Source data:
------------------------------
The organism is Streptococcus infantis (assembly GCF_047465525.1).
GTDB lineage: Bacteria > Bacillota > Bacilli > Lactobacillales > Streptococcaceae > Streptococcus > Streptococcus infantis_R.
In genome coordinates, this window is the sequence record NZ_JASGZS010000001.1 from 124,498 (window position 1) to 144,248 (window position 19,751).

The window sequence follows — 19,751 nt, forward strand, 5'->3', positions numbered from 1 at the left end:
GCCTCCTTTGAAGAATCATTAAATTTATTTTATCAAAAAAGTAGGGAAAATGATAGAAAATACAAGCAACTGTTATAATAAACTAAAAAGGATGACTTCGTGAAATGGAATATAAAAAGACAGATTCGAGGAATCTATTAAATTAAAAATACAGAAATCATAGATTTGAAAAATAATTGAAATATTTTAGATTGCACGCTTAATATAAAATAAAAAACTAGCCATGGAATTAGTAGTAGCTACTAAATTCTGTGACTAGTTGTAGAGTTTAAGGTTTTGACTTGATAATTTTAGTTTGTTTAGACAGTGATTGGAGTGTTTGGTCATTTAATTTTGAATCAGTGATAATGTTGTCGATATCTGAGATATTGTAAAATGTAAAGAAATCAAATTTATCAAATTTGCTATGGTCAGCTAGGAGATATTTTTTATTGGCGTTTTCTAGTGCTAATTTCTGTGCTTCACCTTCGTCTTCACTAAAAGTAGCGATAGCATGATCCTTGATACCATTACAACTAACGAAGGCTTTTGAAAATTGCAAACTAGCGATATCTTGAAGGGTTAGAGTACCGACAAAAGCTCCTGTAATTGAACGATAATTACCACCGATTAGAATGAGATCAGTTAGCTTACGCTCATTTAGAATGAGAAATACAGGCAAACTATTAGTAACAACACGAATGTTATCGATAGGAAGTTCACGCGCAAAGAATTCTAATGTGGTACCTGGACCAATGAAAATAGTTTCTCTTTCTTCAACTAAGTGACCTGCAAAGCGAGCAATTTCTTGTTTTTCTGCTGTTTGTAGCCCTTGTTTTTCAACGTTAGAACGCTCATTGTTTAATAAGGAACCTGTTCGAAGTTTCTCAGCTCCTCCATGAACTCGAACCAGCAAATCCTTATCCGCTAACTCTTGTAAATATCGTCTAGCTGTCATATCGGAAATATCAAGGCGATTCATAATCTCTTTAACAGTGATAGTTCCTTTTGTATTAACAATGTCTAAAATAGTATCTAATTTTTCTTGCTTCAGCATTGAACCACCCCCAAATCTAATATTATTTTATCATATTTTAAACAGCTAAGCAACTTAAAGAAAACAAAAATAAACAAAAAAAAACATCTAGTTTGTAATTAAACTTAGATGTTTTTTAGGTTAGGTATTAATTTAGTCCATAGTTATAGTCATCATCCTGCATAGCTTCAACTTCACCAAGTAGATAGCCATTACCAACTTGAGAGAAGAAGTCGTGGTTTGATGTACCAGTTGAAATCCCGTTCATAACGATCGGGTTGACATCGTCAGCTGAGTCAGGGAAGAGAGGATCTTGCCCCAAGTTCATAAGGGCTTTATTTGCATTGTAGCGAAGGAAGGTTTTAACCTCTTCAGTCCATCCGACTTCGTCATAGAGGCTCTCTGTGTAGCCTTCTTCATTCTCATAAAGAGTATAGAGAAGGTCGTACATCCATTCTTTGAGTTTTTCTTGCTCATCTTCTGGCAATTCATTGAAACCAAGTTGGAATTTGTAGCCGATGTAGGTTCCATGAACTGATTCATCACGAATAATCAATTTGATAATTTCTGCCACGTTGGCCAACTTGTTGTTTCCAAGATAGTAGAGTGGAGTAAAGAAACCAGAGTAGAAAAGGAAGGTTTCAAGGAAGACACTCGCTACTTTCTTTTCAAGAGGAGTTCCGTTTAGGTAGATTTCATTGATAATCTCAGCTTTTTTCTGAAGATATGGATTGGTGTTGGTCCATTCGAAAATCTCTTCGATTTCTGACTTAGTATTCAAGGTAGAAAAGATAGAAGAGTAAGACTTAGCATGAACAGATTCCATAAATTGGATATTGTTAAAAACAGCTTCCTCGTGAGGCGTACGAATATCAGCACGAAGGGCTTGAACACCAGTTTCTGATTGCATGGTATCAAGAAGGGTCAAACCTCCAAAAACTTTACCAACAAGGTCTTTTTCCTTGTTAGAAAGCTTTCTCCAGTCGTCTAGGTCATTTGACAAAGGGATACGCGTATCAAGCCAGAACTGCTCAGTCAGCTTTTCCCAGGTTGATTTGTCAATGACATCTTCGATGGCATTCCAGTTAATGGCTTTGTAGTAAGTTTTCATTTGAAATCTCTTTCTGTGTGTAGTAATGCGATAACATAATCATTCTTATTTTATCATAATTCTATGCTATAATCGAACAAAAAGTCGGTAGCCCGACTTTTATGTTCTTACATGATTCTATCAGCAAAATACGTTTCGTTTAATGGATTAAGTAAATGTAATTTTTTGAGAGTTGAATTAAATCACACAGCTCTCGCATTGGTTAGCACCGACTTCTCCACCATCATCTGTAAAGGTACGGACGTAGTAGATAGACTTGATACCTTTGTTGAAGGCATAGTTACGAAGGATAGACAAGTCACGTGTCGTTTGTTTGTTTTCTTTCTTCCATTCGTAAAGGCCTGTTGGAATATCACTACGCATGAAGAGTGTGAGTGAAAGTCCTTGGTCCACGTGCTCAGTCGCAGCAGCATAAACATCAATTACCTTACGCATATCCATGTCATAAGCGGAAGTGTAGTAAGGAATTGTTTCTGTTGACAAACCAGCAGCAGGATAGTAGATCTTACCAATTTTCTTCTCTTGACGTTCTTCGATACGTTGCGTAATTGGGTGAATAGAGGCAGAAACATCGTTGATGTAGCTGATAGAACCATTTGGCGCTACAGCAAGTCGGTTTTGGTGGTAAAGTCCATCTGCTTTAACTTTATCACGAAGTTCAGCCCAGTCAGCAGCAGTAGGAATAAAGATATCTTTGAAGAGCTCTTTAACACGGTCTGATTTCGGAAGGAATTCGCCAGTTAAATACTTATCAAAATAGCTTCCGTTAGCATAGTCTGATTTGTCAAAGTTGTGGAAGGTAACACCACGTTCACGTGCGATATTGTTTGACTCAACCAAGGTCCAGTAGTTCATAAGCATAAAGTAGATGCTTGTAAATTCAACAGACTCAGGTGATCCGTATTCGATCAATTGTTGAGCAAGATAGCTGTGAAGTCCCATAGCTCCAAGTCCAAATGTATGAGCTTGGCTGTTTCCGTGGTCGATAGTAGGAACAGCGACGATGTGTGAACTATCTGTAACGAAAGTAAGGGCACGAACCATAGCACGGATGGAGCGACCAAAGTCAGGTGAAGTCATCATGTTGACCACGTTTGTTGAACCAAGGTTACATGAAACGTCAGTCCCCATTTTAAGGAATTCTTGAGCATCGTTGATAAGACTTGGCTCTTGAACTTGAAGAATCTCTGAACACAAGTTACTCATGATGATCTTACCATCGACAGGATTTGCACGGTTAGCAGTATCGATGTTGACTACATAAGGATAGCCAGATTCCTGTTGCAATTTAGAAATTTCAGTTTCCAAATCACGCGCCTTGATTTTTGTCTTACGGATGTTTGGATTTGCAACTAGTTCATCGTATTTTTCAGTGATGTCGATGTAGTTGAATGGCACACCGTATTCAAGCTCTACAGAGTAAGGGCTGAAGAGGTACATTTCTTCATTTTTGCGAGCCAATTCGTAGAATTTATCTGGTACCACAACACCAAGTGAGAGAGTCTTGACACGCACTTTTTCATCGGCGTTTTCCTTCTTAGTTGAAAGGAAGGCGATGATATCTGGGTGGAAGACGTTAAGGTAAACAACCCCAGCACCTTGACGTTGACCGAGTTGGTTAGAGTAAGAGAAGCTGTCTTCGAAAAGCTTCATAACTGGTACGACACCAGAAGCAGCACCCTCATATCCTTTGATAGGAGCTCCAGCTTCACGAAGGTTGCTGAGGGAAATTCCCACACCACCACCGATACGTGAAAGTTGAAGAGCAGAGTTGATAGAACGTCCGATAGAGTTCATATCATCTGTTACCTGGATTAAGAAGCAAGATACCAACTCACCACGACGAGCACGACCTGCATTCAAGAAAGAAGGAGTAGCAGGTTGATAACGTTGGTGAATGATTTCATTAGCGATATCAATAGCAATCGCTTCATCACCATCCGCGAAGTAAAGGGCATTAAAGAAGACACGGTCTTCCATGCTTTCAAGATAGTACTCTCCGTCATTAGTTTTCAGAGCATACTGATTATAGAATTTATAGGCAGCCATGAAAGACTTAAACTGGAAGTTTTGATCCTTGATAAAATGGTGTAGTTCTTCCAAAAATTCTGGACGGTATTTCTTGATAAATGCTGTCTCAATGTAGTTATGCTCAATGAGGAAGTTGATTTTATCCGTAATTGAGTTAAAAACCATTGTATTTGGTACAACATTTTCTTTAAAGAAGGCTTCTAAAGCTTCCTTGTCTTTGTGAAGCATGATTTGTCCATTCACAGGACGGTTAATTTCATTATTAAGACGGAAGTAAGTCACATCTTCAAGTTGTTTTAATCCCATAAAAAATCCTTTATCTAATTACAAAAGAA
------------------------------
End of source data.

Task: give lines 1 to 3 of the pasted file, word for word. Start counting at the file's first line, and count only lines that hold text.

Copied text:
The organism is Streptococcus infantis (assembly GCF_047465525.1).
GTDB lineage: Bacteria > Bacillota > Bacilli > Lactobacillales > Streptococcaceae > Streptococcus > Streptococcus infantis_R.
In genome coordinates, this window is the sequence record NZ_JASGZS010000001.1 from 124,498 (window position 1) to 144,248 (window position 19,751).